The mentee must also define their needs and goals for the mentorship and use this criteria to identify and solicit suitable mentors. Once a mentor is acquired, the mentor and mentee work together to set mutual expectations such as:
- Communication frequency
- Mentee goals
- Where, when, and how often to meet
- How questions will be asked and addressed
Step two—The 4 R’s of mentorship
The 4 R’s provide a road map for the mentorship process. When the mentee encounters a challenging situation or case, they can work through the 4 R’s by asking open-ended questions to their mentor and receive direction or focused feedback.
The 4 R’s of mentorship include:
- Reflection — Reflection teaches the mentee to pause and intentionally think over the problem or case, reviewing any necessary data, conversations, or clinical findings. Instead of finding a solution, the mentee’s objective here is to look for sticking points. These could be gaps in their learning, errors, or a lack of preparation. Mentees review these sticking points with their mentor for focused discussion and guidance.
- Recommendation — Mentees can solicit specific input from their mentor. Depending on what is needed and the mentee’s learning stage and confidence level, this could be treatment recommendations, affirmation, or a fresh perspective.
- Resources — If additional information or skills are needed, the mentee can ask their mentor to direct them toward appropriate resources such as texts, journals, online forums, or learning opportunities. This R shapes the mentee’s information-gathering abilities and helps them learn how to find answers on their own.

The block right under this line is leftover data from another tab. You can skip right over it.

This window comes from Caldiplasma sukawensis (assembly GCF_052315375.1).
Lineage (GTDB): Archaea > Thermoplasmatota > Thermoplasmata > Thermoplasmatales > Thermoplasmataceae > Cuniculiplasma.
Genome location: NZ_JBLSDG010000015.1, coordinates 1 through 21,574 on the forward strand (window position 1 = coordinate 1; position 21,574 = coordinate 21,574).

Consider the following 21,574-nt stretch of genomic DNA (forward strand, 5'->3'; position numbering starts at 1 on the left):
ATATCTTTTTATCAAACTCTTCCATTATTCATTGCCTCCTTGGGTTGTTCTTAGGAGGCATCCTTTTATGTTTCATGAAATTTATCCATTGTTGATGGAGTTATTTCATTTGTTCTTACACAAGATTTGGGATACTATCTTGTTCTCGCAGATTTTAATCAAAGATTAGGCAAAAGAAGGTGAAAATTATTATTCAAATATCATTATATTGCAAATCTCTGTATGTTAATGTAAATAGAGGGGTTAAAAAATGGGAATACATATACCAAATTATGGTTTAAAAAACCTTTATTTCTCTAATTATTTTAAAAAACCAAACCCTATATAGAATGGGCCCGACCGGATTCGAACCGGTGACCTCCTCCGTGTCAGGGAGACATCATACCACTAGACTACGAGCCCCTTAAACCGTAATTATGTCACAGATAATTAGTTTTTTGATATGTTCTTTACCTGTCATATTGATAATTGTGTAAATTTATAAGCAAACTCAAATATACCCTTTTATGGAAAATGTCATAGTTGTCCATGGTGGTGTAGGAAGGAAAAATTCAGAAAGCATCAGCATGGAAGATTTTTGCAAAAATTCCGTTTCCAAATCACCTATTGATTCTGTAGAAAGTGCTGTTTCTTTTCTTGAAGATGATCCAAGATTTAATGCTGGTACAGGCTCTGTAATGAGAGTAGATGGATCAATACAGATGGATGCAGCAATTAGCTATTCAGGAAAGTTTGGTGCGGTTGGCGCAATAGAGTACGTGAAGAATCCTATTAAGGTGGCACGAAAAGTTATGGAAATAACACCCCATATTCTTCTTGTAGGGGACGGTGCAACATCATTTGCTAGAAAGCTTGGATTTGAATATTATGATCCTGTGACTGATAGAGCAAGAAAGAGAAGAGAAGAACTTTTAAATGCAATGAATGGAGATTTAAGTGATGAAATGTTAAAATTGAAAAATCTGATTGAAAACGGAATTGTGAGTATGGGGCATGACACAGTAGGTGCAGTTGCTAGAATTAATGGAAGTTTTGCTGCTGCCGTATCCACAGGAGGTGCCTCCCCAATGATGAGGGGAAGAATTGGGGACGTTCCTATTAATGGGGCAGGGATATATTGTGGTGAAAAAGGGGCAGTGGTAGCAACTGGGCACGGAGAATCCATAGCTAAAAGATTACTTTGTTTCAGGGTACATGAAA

- Referral — Mentees can ask for referral to experts or specialists who can provide insight into their case. This R helps cultivate critical thinking and builds the mentee’s resource network beyond the practice.
By continually revisiting the 4 R’s, mentees can rehearse taking ownership of their challenges without feeling overwhelmed or isolated. With a clear system in place, they learn how to seek constructive, targeted help without becoming dependent. Over time, the mentee’s acquired skills and knowledge are layered upon this framework. As this base forms, mentees experience increasing confidence, competency, and autonomy.
Next steps—self-directed learning in action
In Part 2 of this series, we’ll discuss how mentees and mentors can apply the 4 R’s in self-directed learning to identify and achieve specific learning goals and work through common first-year challenges.
If you’re looking for a simple way to provide consistent guidance and training for your new veterinary graduates, consider outsourcing your mentorship program to Ready, Vet, Go. Our six-month online platform is suitable for small and corporate practices and we also offer private coaching sessions for one-on-one support. Check out our programs, or contact our team to discuss your organization’s specific needs.